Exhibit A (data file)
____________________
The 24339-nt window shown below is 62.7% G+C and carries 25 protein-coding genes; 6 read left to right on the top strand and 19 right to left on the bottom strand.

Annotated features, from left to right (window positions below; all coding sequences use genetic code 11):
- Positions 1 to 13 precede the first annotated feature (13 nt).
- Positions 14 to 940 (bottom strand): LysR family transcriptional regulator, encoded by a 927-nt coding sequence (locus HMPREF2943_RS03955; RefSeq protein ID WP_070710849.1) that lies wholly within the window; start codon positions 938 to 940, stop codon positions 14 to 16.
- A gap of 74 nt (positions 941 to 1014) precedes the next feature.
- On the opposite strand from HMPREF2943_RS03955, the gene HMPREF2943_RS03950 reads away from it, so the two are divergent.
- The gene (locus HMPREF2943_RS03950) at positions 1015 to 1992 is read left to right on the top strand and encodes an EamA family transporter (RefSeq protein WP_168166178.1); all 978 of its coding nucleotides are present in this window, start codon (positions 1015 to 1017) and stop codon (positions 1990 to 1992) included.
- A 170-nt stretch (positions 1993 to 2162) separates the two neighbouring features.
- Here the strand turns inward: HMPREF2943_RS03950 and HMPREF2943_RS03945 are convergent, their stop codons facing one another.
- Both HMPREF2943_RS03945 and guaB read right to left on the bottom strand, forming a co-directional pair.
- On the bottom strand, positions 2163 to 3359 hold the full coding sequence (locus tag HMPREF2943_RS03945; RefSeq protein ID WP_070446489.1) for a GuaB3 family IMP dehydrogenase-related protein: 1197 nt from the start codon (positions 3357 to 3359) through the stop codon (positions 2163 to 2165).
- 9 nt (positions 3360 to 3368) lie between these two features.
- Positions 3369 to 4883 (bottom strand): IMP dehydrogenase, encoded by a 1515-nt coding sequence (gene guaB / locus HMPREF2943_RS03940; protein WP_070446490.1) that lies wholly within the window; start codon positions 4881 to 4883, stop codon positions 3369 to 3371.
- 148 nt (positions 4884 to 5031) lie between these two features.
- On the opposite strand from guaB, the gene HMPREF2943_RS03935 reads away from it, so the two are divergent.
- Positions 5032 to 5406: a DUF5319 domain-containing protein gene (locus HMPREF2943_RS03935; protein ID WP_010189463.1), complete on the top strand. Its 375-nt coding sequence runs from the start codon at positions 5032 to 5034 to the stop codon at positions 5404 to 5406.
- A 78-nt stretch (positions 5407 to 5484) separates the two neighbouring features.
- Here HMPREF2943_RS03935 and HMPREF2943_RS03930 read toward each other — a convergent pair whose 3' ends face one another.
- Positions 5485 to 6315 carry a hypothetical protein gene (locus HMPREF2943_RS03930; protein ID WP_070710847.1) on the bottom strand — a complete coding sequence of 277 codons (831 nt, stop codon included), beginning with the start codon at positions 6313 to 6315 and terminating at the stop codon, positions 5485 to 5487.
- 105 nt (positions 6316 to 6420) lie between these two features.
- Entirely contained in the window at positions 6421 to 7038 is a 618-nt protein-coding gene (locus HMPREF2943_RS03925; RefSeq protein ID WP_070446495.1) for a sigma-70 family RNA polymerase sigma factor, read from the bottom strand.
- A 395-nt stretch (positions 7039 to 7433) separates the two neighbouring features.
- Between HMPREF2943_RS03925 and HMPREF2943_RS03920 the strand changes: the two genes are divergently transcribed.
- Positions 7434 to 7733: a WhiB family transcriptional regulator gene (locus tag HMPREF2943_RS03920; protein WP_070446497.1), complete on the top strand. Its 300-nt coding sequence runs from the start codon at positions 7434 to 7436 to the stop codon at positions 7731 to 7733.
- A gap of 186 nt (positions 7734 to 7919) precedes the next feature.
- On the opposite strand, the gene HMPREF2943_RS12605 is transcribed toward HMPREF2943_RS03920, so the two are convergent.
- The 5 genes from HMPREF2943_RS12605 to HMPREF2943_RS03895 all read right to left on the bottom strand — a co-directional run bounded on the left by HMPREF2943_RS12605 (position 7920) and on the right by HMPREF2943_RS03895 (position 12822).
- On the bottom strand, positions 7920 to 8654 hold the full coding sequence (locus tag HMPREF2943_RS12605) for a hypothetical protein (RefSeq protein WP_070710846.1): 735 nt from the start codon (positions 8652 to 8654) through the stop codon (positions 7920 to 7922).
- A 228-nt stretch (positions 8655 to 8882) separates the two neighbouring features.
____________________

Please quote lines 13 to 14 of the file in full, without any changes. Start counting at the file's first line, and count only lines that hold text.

- Positions 3369 to 4883 (bottom strand): IMP dehydrogenase, encoded by a 1515-nt coding sequence (gene guaB / locus HMPREF2943_RS03940; protein WP_070446490.1) that lies wholly within the window; start codon positions 4881 to 4883, stop codon positions 3369 to 3371.
- 148 nt (positions 4884 to 5031) lie between these two features.